111 years after the sinking of the Titanic, the story of the ocean liner is as popular as ever if the turnout and audience reaction on opening night is anything to go by.
Titanic The Musical is a stirring and respectful production focusing on the hopes, dreams and aspirations of the ship’s passengers who each boarded with stories and personal ambitions of their own.
The first act interweaves the stories of actual passengers with those of the building of and expectations of the ship, the largest man made moving object in the world at the time.
It’s a big story to tell and a story that is sensitive and respectful of the disaster and those who died on board and in the icy waters of the Atlantic.
Standout moments for me were:
No Moon - As the iceberg strikes and looms over the ship
Ida and Isidor Straus - The owners of Macy’s. It’s well known that they refused to be separated as the ship sank and they died together on board. The actual coat Ida gave her maid to stay warm in the lifeboat is actually part of the new gallery in Titanic Belfast.
Act II as the crew downplayed what happened to keep the passengers calm as they put on life jackets and got into life boats. Again an actual life jacket from the Titanic is in Titanic Belfast.
Throughout the performance the little factoids of information connect with each person in the audiences own Titanic story or memory. A memory of a family member working in the shipyard, a great grandparent working on the ship, a memory connected to the movie, or from a school project on the sinking or a previous visit to the Titanic connections on Belfast’s Maritime Mile.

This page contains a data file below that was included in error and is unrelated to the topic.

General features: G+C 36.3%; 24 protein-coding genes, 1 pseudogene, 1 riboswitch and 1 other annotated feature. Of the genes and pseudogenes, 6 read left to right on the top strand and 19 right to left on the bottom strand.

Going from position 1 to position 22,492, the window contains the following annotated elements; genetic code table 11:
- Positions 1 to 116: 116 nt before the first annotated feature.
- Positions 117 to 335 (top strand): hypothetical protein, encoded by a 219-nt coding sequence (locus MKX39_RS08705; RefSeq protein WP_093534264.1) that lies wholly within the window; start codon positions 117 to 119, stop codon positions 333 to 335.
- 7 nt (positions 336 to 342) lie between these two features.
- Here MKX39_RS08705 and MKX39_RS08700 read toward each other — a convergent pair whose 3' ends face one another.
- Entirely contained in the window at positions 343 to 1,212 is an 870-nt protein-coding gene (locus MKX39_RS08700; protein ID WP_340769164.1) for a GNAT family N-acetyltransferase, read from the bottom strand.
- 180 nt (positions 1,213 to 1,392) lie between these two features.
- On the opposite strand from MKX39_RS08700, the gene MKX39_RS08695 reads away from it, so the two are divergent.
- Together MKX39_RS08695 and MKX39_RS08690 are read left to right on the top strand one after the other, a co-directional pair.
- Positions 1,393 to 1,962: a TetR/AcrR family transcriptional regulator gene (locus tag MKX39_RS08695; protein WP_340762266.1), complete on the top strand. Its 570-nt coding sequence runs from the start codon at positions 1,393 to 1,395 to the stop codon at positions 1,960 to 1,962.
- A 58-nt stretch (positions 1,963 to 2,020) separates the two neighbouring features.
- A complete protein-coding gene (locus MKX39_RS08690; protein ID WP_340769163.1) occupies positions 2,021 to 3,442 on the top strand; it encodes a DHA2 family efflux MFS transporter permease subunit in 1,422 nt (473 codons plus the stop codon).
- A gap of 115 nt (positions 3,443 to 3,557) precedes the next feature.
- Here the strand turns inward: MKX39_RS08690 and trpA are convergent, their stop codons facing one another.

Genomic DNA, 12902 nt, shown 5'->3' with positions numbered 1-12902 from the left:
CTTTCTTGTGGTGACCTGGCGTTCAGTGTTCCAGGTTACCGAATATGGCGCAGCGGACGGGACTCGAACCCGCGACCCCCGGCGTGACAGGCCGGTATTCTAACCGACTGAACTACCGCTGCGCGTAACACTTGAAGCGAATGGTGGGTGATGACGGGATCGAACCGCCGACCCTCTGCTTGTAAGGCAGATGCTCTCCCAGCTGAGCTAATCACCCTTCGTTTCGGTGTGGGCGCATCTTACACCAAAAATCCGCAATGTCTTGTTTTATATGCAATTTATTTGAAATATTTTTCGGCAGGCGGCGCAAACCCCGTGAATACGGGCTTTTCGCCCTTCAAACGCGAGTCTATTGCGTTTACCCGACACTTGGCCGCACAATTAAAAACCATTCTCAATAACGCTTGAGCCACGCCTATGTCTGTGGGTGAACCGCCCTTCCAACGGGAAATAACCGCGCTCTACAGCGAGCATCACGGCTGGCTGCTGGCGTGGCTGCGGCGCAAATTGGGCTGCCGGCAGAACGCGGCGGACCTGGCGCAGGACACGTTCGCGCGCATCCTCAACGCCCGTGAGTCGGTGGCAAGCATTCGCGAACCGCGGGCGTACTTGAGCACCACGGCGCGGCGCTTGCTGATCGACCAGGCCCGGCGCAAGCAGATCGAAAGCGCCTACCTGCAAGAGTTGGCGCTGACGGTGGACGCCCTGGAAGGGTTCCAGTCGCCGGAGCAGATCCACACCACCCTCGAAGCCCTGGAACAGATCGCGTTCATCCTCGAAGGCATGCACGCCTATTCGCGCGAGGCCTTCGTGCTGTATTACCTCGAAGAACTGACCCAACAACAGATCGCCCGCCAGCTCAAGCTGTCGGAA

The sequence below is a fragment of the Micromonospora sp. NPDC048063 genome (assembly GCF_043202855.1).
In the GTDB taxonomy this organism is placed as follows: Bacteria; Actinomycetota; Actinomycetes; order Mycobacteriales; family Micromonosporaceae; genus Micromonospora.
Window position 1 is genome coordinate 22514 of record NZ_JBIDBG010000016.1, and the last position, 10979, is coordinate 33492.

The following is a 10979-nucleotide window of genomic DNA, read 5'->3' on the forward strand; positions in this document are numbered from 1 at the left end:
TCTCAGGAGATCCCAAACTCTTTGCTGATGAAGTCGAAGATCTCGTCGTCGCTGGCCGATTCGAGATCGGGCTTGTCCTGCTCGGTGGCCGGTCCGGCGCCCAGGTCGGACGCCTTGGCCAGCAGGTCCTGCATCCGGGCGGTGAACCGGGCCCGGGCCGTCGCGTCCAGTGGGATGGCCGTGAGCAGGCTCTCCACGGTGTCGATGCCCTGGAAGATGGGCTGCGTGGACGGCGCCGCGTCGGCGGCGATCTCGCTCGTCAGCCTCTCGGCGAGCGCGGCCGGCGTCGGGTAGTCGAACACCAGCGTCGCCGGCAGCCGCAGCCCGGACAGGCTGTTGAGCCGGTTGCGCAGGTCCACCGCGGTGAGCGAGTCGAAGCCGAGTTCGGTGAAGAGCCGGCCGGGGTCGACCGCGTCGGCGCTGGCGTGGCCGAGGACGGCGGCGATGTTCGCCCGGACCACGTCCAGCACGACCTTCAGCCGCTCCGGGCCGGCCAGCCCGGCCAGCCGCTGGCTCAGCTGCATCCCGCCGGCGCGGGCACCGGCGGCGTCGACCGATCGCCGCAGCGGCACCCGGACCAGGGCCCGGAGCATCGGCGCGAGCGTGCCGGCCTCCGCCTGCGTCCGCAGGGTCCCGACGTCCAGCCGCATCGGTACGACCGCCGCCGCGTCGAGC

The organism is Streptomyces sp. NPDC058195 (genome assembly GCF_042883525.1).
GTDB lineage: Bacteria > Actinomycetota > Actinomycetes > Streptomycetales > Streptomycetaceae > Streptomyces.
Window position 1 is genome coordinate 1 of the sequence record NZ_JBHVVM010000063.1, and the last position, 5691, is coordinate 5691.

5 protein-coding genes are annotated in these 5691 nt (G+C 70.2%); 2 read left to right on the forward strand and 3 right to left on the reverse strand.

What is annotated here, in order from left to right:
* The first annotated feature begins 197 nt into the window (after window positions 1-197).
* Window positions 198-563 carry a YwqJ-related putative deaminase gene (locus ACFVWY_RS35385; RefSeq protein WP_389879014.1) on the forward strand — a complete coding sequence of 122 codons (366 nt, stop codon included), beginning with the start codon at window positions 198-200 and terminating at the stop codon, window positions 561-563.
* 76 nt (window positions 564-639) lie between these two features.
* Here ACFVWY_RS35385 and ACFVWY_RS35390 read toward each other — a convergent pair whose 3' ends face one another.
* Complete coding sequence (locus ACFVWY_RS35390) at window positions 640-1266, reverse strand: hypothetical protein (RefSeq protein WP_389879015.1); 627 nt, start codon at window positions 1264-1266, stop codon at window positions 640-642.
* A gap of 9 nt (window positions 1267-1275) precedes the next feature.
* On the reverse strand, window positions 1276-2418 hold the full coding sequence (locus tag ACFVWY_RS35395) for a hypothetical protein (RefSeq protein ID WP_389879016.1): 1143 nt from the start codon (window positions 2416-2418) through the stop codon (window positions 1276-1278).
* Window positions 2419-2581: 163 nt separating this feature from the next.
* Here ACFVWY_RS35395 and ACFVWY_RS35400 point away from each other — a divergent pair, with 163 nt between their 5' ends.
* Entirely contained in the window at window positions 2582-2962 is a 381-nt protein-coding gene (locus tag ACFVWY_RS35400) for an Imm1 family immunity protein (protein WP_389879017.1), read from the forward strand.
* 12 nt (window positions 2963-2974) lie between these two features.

The musical highlights some of the many reasons that led up to the maritime disaster: excessive speed, ignoring warnings, unusually southerly icebergs, the calm seas giving a false sense of security, the bulkheads that didn’t go high enough, the inadequate lifeboat numbers.
It ended with a beautifully touching tribute to those who died with nods to the personal losses of those on board, a husband, a partner, and the loss of a future.
The ending was worth the wait and the audience rose to their feet for a standing ovation, their own personal connections to the Titanic remembered in the city it was built.
Titanic The Musical runs at the Grand Opera House until Saturday 8th April